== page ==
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Between constitution and legislature: A rock and a hard place

Between constitution and legislature: A rock and a hard place

By Albe Jacobs*

Same-sex relationships and the livelihoods of sexual minority groups and communities in Namibia have faced increased public contestation since the Supreme Court’s 2023 ruling to recognize same-sex marriages performed abroad.

There are occurrences of rampant political homophobia and increased instances of violence against sexually diverse persons and members of the LGBTQ+ community in Namibia.

In the subsequent discourse regarding the legalization of same-sex marriages in Namibia, it becomes important to remind ourselves how we got here and be reminded of the stark instances of injustice that exist on the ground.

The complexities of navigating identity in a post-colonial context continue to impact youth across the global south, and nowhere is this more apparent than in the realm of gender identity. Namibian sexual minority youth often struggle with the evolving landscape of gender roles, as well as with expectations, and challenging traditional norms, all while negotiating a path within the boundaries of a constitution that does not guarantee equality and protection of fundamental rights for everyone.

Resilience within sexual minority groups has been largely overlooked, this is particularly true for sexual minority groups within Africa and sub-Saharan Africa. The young democracies that are in the process of cementing their political footing and discourse often frown upon sexual diversity and claim it as an enemy to national “African” discourse. This bleeds into the cultural landscape and as a result, breeds an exclusionary society where sexual minority groups are forced to navigate a maze of constitutional and legal obstacles to receive the rights and liberties awarded to the rest of heteronormative Namibian society.

When it comes to the Namibian Constitution, we see a document that does not grow with its people. Between 1920 and 1990, Namibia was handed over to Great Britain as a Class C Mandate. This Mandate was exercised by the Union of South African Authorities, and as such, Namibia was run as a colony of South Africa. As a result of this, both countries were governed by British laws. After independence, however, Namibia kept the legal framework as is, periodically amending laws only as deemed necessary.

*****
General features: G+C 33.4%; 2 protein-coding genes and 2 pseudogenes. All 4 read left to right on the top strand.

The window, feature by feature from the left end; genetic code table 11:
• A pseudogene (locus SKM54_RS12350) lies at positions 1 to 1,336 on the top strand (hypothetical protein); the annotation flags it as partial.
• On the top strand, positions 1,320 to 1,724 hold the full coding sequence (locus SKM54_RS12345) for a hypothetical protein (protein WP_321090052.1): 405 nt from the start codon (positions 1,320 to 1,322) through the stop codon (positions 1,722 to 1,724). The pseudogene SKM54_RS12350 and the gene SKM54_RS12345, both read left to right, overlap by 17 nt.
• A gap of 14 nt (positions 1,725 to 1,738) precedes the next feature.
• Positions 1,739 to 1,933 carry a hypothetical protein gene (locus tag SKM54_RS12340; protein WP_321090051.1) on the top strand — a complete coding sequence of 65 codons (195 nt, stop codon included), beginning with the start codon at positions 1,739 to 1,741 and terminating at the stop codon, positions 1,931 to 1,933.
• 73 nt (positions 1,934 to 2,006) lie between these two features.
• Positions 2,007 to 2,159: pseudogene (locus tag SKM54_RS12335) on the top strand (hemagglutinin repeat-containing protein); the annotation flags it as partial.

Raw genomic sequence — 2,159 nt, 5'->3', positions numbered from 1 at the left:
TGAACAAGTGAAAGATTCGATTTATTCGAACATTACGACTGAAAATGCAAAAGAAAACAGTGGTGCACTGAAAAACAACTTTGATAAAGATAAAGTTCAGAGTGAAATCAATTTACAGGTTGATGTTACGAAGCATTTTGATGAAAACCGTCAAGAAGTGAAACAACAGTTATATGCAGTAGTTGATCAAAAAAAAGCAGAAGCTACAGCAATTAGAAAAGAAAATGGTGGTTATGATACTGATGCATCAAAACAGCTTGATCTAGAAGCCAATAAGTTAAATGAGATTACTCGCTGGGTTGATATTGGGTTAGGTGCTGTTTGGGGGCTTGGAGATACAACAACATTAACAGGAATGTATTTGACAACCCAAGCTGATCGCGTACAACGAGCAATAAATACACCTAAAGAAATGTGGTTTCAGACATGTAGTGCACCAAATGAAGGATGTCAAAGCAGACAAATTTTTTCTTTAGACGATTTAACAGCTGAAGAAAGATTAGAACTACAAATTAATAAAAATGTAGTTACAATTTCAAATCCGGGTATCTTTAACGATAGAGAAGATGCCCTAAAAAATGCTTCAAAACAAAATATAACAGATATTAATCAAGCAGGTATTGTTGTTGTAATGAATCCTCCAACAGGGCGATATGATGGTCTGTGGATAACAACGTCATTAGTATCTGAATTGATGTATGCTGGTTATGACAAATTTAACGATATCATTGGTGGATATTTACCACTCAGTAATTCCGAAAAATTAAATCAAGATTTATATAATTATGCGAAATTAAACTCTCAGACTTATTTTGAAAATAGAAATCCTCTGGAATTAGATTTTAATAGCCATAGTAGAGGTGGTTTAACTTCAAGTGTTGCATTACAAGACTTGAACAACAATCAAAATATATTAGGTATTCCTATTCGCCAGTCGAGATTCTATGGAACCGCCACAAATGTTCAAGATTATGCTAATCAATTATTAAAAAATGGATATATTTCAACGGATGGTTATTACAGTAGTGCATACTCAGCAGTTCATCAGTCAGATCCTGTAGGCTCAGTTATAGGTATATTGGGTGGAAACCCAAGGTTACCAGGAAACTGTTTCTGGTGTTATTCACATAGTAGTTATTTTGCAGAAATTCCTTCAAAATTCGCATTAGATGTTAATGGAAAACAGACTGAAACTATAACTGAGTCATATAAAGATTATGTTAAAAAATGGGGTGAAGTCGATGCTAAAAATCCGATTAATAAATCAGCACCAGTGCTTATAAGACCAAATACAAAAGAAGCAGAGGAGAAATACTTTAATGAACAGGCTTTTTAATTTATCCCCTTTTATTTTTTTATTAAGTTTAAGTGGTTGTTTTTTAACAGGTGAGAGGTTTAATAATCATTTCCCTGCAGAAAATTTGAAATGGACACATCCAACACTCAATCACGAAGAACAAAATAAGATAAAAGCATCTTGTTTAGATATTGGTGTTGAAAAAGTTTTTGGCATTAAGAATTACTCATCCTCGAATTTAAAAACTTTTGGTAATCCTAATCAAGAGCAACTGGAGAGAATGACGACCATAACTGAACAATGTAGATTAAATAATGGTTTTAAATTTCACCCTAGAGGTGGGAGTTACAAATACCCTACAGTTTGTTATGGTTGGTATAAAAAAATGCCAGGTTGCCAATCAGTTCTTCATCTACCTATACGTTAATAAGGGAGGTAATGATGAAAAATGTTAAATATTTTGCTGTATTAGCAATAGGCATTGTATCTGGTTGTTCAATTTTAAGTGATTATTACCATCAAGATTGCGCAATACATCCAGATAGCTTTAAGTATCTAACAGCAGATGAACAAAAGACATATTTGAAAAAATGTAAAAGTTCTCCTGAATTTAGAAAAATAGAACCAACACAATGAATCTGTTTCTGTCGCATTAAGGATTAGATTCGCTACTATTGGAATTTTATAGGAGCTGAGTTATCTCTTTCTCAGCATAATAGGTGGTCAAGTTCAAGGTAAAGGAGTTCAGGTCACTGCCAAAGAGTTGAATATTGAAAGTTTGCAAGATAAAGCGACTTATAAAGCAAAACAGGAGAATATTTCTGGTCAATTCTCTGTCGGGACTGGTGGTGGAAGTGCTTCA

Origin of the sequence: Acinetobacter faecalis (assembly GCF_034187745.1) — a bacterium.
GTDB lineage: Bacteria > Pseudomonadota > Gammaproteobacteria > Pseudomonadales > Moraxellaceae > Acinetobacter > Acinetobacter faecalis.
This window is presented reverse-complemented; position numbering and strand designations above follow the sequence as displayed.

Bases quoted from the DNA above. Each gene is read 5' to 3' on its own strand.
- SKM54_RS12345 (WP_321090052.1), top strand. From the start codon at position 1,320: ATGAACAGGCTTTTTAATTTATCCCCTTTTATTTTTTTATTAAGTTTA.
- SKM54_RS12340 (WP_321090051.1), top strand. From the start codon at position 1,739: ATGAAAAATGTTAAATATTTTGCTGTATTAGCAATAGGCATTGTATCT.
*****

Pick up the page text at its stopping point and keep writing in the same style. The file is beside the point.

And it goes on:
This is said to be done to avoid the creation of legal vacuums and as such, article 140 of the Namibian constitution provides that “all laws in force immediately before the date of independence shall remain in force until repealed or amended by Act of Parliament or until they are declared unconstitutional by a competent court”.

This highlights how in many instances laws have remained unchanged and have left Namibians held to the standards of a world that no longer exists. An example of this is the Abortion and Sterilisation Act 2 of 1975 which South Africa scrapped in 1996. Namibia has kept the apartheid-era law in place as protection of its Christian values despite self-defining as a secular state.

The journey to resilience for Namibian LGBTQ+ youth requires a collective commitment to dismantle systemic inequalities, challenging harmful stereotypes, and fostering environments that nurture individual strengths and identities. By exploring the socio-political landscape in which sexual minority groups must be resilient, sexual minority stress and political homophobia, we are taken on the journey that has brought us here, one of oppression, one of imposition, one of indoctrination, and one that has allowed us to lose touch with what is truly African. If you want to go far, go together.

  • Albe Jacobs is currently a master’s student in Sociology at Rhodes University in South Africa. Her research focuses on youth resilience in sexual minority groups in Namibia as a post-colonial state and goes further to explore the contradictions within the Namibian constitution and the state’s legal system.


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